Later he is very much involved in the cause but lacks the conviction and maturity shown by bharti or by moorthy. He hardly understands seriousness of task at hand. He shifts to ruined shrine and gives up comfort that he enjoyed at his granny’s place. But more than anything else it appeals to his youth. Gandhi never preached anyone to give up one’s responsibilities ,in his case filial, to become devoted to swaraj. In kanthapura too, when sevika sangh is formed women performed their duties at cost of their household chores. Rangamma decides that it is not right to give up one kind of responsibility to serve another. For Sriram it is a matter of living in proximity to Bharti. He wants to show her that he too can perform heroic duties. He is proud when he is given a job to write ‘Quit India’. It raises his self-esteem. He enjoys privilege of being a Gandhian. However he is not able to provide convincing answers when asked about his job. One particular instance is when he goes up to estate to write quit India. He stumbles before Mathieson to come up with convincing answer. At another instant he finds himself at loss in front of business values of timber contractor.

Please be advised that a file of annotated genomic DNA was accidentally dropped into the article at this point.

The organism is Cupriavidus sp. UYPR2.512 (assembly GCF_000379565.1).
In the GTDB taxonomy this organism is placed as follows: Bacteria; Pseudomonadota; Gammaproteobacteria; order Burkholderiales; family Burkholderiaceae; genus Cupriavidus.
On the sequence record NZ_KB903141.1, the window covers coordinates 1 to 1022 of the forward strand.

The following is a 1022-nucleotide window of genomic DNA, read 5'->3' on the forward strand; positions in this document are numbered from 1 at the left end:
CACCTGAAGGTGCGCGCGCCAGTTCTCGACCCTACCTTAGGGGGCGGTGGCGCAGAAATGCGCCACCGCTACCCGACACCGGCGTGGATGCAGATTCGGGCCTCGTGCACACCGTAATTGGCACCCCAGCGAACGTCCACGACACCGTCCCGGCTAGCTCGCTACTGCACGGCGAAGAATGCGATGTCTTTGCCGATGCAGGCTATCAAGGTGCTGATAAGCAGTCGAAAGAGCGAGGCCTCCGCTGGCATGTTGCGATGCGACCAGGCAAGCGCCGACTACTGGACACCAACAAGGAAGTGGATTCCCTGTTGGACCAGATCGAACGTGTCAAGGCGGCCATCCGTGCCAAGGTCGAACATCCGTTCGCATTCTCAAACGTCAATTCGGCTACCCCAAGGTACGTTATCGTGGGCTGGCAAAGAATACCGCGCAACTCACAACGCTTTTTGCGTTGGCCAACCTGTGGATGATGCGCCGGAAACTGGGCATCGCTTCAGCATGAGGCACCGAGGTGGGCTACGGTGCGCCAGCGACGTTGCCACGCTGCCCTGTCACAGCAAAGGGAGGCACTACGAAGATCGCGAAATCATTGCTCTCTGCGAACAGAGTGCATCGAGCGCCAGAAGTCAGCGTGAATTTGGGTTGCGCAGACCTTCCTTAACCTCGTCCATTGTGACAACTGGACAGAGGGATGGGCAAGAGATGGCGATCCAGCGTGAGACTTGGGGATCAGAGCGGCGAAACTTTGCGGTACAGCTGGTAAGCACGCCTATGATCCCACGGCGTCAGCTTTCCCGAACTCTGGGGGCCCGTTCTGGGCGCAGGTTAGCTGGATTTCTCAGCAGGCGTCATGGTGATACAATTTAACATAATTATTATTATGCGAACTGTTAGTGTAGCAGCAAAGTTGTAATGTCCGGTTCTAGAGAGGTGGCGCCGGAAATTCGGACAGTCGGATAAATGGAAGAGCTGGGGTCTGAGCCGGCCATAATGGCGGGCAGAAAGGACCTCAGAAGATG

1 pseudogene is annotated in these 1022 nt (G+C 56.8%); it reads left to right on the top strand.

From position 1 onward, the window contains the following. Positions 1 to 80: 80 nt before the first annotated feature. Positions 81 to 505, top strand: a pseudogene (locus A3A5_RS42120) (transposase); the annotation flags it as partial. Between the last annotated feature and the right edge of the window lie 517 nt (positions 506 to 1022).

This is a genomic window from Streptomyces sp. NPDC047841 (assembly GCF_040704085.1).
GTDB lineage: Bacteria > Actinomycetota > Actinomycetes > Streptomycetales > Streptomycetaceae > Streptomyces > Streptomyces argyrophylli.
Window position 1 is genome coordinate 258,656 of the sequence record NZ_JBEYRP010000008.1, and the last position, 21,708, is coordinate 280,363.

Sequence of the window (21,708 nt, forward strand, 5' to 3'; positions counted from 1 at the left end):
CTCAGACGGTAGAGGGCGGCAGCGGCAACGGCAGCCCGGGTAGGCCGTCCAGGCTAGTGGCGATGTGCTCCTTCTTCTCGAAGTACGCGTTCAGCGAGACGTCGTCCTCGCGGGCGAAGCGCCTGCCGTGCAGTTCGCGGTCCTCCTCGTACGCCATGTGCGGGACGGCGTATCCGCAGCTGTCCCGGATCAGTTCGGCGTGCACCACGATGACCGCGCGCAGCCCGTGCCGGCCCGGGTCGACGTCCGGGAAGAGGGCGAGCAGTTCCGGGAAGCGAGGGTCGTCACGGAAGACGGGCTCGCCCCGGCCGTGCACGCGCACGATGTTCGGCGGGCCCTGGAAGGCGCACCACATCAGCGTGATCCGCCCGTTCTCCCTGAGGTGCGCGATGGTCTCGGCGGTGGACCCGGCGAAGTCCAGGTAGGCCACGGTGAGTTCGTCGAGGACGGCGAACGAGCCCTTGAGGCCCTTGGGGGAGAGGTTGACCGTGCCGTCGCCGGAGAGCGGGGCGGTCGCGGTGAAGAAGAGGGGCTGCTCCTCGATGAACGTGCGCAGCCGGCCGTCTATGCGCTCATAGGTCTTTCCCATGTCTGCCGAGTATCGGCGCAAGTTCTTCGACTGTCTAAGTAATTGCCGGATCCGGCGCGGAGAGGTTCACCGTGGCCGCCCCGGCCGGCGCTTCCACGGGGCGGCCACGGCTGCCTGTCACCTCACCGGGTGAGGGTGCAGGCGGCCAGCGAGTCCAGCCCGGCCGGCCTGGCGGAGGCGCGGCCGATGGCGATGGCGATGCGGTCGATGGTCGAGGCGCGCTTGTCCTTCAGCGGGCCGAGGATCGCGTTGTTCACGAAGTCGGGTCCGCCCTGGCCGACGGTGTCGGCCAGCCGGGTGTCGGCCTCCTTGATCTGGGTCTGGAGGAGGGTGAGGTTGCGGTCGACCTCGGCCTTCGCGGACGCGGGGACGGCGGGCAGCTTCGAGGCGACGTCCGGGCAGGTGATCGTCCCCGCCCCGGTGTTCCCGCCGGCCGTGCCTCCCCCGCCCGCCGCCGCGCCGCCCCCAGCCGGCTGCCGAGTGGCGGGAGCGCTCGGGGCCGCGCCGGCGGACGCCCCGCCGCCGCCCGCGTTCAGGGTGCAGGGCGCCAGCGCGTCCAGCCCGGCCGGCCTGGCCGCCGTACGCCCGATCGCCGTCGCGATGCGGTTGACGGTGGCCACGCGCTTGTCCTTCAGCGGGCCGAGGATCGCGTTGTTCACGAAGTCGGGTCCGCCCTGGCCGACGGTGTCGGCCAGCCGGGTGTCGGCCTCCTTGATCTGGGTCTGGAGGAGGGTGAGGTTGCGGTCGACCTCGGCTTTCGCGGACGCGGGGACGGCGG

The dramatic scene at shopkeeper is another failure of sriram. He is able to garner their respect and admiration but his words fail to leave any impact. Dr. Sudarshan too finds problem in Sriram ‘s attitude. " this is because his attitude is confined to himself alone. He cannot see beyond present. Nor can he think in terms of abstract ideals. He wants only concrete facts." (pg 51. ibid.) such failures force him to interrogate his purpose and he fails to convince even himself. Consequently a period of ennui overwhelms him. He is desperate to get married while Bharti awaits mahatma’s consent and puts her duties above her self.